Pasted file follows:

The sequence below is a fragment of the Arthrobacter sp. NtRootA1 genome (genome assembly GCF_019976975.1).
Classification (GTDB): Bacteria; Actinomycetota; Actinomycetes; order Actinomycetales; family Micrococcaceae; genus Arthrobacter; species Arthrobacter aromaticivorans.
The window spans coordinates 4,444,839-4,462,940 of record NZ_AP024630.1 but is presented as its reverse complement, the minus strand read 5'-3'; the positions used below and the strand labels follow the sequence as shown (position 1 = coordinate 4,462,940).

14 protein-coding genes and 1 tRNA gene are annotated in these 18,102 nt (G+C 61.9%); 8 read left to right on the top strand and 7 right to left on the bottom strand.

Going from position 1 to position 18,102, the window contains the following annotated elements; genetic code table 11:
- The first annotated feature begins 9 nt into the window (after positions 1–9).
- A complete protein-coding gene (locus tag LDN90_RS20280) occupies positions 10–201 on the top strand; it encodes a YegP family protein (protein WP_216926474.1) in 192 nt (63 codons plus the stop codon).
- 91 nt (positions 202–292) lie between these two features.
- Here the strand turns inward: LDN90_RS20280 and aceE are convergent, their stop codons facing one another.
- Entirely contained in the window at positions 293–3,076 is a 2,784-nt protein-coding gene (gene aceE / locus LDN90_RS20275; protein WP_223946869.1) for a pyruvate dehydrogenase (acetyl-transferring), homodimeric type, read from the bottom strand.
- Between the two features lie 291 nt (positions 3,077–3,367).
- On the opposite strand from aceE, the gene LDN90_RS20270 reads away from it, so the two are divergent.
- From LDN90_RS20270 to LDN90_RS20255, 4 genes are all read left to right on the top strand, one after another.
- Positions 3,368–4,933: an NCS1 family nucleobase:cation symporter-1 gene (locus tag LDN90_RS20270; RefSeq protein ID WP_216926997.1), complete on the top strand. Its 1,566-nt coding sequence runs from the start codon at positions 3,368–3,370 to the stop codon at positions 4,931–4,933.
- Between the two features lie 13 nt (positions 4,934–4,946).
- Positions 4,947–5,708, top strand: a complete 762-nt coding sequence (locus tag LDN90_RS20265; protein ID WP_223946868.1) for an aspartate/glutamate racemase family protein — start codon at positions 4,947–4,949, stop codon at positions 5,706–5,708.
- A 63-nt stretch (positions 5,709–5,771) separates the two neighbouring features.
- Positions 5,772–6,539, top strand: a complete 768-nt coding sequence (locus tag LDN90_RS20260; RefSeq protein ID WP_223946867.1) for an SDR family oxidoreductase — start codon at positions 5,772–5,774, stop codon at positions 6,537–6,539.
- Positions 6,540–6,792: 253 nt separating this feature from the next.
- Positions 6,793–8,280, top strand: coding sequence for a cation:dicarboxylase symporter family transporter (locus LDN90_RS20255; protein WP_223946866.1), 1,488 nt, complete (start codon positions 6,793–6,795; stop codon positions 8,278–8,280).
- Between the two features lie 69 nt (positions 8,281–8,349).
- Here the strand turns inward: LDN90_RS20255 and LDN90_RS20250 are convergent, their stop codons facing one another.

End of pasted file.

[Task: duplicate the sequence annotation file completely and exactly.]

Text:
The sequence below is a fragment of the Arthrobacter sp. NtRootA1 genome (genome assembly GCF_019976975.1).
Classification (GTDB): Bacteria; Actinomycetota; Actinomycetes; order Actinomycetales; family Micrococcaceae; genus Arthrobacter; species Arthrobacter aromaticivorans.
The window spans coordinates 4,444,839-4,462,940 of record NZ_AP024630.1 but is presented as its reverse complement, the minus strand read 5'-3'; the positions used below and the strand labels follow the sequence as shown (position 1 = coordinate 4,462,940).

14 protein-coding genes and 1 tRNA gene are annotated in these 18,102 nt (G+C 61.9%); 8 read left to right on the top strand and 7 right to left on the bottom strand.

Going from position 1 to position 18,102, the window contains the following annotated elements; genetic code table 11:
- The first annotated feature begins 9 nt into the window (after positions 1–9).
- A complete protein-coding gene (locus tag LDN90_RS20280) occupies positions 10–201 on the top strand; it encodes a YegP family protein (protein WP_216926474.1) in 192 nt (63 codons plus the stop codon).
- 91 nt (positions 202–292) lie between these two features.
- Here the strand turns inward: LDN90_RS20280 and aceE are convergent, their stop codons facing one another.
- Entirely contained in the window at positions 293–3,076 is a 2,784-nt protein-coding gene (gene aceE / locus LDN90_RS20275; protein WP_223946869.1) for a pyruvate dehydrogenase (acetyl-transferring), homodimeric type, read from the bottom strand.
- Between the two features lie 291 nt (positions 3,077–3,367).
- On the opposite strand from aceE, the gene LDN90_RS20270 reads away from it, so the two are divergent.
- From LDN90_RS20270 to LDN90_RS20255, 4 genes are all read left to right on the top strand, one after another.
- Positions 3,368–4,933: an NCS1 family nucleobase:cation symporter-1 gene (locus tag LDN90_RS20270; RefSeq protein ID WP_216926997.1), complete on the top strand. Its 1,566-nt coding sequence runs from the start codon at positions 3,368–3,370 to the stop codon at positions 4,931–4,933.
- Between the two features lie 13 nt (positions 4,934–4,946).
- Positions 4,947–5,708, top strand: a complete 762-nt coding sequence (locus tag LDN90_RS20265; protein ID WP_223946868.1) for an aspartate/glutamate racemase family protein — start codon at positions 4,947–4,949, stop codon at positions 5,706–5,708.
- A 63-nt stretch (positions 5,709–5,771) separates the two neighbouring features.
- Positions 5,772–6,539, top strand: a complete 768-nt coding sequence (locus tag LDN90_RS20260; RefSeq protein ID WP_223946867.1) for an SDR family oxidoreductase — start codon at positions 5,772–5,774, stop codon at positions 6,537–6,539.
- Positions 6,540–6,792: 253 nt separating this feature from the next.
- Positions 6,793–8,280, top strand: coding sequence for a cation:dicarboxylase symporter family transporter (locus LDN90_RS20255; protein WP_223946866.1), 1,488 nt, complete (start codon positions 6,793–6,795; stop codon positions 8,278–8,280).
- Between the two features lie 69 nt (positions 8,281–8,349).
- Here the strand turns inward: LDN90_RS20255 and LDN90_RS20250 are convergent, their stop codons facing one another.